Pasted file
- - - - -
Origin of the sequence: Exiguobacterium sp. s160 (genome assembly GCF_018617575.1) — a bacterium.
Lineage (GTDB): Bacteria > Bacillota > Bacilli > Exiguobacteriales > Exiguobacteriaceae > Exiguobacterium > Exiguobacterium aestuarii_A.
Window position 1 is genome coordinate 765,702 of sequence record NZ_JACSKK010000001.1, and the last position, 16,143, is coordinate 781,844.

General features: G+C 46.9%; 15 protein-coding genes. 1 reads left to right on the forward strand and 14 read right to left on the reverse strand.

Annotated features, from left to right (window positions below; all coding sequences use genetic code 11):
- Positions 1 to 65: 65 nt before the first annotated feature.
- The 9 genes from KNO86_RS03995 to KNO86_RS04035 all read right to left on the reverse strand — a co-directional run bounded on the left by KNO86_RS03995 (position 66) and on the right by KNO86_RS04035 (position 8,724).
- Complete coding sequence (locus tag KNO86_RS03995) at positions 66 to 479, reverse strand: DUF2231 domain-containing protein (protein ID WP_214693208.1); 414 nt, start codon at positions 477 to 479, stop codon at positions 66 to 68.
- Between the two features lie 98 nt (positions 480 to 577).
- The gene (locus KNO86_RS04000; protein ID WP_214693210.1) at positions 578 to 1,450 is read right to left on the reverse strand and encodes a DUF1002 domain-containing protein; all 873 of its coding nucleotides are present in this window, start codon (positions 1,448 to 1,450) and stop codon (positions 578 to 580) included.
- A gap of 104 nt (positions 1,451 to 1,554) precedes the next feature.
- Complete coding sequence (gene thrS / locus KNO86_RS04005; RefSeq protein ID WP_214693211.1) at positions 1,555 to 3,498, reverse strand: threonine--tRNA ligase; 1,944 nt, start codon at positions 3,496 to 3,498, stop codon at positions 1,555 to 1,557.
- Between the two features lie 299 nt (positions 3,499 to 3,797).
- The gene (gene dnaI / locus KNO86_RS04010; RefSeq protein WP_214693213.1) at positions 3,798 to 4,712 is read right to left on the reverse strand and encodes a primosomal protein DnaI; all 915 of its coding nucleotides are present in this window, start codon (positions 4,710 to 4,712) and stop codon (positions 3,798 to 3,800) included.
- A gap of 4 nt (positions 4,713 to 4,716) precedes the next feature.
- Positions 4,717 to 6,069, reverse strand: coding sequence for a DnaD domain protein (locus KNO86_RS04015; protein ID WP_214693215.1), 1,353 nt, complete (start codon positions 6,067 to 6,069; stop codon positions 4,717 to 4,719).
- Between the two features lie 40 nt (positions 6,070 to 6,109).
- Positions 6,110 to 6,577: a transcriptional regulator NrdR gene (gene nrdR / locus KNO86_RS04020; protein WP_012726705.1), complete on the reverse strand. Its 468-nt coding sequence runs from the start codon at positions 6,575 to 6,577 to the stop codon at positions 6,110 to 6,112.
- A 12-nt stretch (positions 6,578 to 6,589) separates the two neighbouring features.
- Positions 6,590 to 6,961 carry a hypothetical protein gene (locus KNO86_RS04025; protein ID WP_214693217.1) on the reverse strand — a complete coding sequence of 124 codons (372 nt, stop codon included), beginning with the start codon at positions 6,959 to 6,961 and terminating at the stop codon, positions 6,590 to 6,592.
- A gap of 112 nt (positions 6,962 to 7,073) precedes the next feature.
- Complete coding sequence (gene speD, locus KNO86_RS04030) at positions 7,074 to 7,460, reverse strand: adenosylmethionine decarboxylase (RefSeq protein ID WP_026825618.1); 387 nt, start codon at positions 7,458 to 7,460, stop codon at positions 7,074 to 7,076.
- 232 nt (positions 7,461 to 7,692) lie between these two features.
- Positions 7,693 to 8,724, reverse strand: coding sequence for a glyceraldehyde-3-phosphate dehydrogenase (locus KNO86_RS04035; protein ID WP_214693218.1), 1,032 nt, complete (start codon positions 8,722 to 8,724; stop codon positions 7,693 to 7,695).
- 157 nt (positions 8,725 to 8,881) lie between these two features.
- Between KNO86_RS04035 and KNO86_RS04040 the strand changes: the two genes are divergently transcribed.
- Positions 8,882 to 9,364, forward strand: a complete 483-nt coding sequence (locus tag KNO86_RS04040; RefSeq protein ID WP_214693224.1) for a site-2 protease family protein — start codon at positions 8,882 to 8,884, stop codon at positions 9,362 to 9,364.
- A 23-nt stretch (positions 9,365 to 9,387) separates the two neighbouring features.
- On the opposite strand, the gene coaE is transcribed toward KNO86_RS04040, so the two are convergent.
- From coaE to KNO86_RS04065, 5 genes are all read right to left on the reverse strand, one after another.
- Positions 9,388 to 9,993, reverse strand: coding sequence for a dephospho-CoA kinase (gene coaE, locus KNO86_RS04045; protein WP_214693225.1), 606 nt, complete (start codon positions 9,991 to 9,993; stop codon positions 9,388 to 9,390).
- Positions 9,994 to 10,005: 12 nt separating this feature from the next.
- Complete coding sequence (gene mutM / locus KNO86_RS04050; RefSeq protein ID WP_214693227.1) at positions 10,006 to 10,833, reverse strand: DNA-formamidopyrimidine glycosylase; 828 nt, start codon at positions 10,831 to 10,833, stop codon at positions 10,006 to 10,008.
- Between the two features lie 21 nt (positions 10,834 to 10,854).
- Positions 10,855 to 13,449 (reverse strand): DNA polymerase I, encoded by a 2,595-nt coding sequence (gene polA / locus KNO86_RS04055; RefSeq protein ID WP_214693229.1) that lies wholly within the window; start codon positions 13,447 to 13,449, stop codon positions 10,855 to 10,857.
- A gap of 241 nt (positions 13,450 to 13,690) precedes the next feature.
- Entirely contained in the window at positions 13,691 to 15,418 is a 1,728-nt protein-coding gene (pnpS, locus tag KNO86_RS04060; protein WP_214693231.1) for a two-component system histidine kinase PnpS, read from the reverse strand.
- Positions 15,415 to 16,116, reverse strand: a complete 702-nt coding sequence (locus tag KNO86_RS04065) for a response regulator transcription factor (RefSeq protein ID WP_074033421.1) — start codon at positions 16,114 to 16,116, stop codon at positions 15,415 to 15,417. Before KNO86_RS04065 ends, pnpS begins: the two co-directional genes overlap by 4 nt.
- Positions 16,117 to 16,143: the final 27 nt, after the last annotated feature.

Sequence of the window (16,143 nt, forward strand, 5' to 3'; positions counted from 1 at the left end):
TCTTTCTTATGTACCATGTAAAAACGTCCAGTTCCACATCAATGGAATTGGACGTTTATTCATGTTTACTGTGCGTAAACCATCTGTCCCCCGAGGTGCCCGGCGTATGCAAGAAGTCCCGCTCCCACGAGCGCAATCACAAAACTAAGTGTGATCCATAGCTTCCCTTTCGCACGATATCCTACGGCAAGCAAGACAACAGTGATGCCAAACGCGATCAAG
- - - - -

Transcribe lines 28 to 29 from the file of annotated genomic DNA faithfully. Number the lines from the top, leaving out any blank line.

- A 23-nt stretch (positions 9,365 to 9,387) separates the two neighbouring features.
- On the opposite strand, the gene coaE is transcribed toward KNO86_RS04040, so the two are convergent.